Today was another busy day as Kenya Film Commission (KFC) held a press briefing at it’s offices at Jumuia Place in Nairobi. The State Corporation responsible for developing, promoting and marketing the Kenyan film industry, today came out strongly to reaffirm it’s position on support the creative and film industry in Kenya.
In a statement KFC said that, “We recognize that film and the auxiliary industries related to filmmaking have great potential to generate wealth for the nation, uplift society and position Kenya as the preferred filming location in Africa. A healthy and vibrant film industry creates jobs, promotes tourism, contributes to education, civic information and promotes national cohesion.
“To this end, KFC is committed to developing an enabling environment for filmmakers young and old to flourish in their field. We are committed to promoting content creation, mentorship and industry facilitation in storytelling.
In light of on-going public discourse regarding licensing and registration of filmmakers and their creative work, we would like to clarify the following.
In the last year, KFC has trained over 700 up-coming filmmakers in 13 counties.
The Kalasha International Film & TV festival was held in March. Kalasha is the biggest regional film market in East and Central Africa and brought together a total of 600 film industry players from across the globe. KFC continues to offer a film liaison service and maintain an updated film directory.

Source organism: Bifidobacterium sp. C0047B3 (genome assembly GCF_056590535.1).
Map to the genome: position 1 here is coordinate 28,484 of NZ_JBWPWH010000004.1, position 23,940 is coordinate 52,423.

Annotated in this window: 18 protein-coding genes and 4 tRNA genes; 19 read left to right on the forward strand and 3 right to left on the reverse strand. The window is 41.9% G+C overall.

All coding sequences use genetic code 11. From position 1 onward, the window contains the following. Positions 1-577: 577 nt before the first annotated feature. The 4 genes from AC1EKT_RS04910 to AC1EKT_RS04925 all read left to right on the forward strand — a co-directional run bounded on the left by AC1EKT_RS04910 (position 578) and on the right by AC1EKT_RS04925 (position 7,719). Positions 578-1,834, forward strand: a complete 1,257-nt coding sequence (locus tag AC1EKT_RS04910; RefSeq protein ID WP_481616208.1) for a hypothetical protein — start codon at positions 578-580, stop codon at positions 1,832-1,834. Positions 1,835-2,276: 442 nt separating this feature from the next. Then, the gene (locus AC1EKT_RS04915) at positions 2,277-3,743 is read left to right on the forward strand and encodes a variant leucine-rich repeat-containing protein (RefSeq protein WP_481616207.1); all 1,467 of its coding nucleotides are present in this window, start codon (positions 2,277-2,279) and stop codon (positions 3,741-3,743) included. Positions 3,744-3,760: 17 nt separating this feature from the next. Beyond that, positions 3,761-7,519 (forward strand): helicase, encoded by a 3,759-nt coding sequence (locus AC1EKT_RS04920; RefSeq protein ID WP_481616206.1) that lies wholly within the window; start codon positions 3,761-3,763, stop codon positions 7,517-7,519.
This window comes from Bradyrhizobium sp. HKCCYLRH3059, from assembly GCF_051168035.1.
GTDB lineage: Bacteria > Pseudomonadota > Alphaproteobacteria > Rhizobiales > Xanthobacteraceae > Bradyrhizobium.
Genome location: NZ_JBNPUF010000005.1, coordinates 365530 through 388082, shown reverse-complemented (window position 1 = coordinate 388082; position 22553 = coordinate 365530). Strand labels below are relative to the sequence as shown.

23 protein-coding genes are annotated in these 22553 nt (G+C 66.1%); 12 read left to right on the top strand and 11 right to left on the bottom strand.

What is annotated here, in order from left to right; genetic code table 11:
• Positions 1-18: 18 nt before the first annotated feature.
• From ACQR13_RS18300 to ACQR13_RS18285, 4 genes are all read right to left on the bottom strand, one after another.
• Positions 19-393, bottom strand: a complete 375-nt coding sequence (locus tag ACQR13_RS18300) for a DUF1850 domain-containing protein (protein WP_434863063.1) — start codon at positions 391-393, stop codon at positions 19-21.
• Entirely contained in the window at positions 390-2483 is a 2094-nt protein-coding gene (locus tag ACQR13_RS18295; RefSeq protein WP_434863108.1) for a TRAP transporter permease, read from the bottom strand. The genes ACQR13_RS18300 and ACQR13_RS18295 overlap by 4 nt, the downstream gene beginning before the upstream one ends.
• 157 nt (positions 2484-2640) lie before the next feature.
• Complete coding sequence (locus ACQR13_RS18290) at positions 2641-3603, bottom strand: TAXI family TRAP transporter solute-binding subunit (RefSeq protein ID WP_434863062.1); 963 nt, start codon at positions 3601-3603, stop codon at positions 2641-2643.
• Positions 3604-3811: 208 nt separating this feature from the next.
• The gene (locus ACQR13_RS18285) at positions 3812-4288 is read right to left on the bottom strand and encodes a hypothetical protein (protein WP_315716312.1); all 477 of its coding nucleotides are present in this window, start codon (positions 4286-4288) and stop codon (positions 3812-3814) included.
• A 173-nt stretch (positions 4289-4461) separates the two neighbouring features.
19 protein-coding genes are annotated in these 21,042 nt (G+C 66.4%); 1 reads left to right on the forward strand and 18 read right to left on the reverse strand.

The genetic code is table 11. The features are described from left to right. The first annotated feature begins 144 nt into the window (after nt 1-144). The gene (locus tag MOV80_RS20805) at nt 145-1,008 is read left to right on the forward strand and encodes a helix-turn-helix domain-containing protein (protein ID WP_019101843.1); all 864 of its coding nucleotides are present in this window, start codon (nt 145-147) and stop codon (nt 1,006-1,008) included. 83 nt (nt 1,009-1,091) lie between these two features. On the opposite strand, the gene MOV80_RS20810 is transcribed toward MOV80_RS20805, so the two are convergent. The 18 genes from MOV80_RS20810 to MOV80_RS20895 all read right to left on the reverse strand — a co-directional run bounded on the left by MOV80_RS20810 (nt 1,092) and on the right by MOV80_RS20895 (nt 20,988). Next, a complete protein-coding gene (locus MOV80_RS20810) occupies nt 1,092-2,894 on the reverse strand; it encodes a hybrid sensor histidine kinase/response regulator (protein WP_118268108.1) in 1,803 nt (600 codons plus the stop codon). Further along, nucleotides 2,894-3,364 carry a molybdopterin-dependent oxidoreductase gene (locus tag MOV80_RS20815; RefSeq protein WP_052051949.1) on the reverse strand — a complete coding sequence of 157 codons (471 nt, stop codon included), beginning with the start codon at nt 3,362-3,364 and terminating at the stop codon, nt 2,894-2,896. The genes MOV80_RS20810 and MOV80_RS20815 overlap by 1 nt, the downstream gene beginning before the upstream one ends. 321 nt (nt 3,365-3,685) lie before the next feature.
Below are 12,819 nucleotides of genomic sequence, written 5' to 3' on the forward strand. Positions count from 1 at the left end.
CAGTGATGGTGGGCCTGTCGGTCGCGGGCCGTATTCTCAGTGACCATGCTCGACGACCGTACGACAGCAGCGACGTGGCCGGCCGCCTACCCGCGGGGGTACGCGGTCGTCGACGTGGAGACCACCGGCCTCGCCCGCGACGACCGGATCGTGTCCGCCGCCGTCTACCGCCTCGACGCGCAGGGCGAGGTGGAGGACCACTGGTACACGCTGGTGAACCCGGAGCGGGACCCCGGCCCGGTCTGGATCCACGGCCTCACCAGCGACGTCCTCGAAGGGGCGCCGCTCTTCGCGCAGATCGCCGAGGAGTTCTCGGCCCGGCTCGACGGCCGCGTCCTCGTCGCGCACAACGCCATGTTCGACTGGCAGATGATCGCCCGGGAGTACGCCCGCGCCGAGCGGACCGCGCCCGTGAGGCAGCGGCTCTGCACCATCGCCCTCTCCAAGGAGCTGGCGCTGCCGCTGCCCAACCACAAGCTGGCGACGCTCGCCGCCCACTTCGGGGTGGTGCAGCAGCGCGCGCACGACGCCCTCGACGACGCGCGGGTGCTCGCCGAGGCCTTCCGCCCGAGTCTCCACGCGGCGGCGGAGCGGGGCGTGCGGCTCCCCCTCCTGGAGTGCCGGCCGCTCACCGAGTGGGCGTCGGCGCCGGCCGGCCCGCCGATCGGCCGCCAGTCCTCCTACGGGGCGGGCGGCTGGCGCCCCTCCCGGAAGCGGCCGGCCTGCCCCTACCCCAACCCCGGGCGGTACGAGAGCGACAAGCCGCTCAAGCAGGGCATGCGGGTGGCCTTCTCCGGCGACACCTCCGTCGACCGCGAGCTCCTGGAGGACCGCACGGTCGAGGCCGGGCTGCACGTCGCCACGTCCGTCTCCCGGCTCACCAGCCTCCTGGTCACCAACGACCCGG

We look forward to welcoming you towards the end of year to our prestigious awards ceremony, Kalasha Film & TV Awards where we honour the people who work hard to keep us entertained and informed. We have just concluded a completion for short Kenyan stories told on film shot exclusively using mobile telephones. This competition garnered interest from a total of 158 submissions received from over 35 countries with over 30 Kenyan stories shortlisted.
We are constantly engaging with policy makers advocating for policies and legislation that is conducive to a developing and vibrant industry. One of these is an on-going discussion for a fiscal incentive package by way of rebates. We are grateful to our parent ministry, of Sports and Heritage, the National Treasury and the Kenya Revenue Authority for their support in this matter.
We would like to clarify that we are not responsible for classification of content. That role rests with our erstwhile colleagues at the Kenya Film Classification Board (KFCB). We have different mandates. The mandate and role of the KFC is to promote, develop, research, certify and market Kenyan films and locations. KFCB regulates content once it has been created and classifies it according to their published rating system.
We urge aspiring filmmakers and all creatives not to give up. Kenya has a lot to offer and more and more Kenyan content is being exported and recognized at international markets.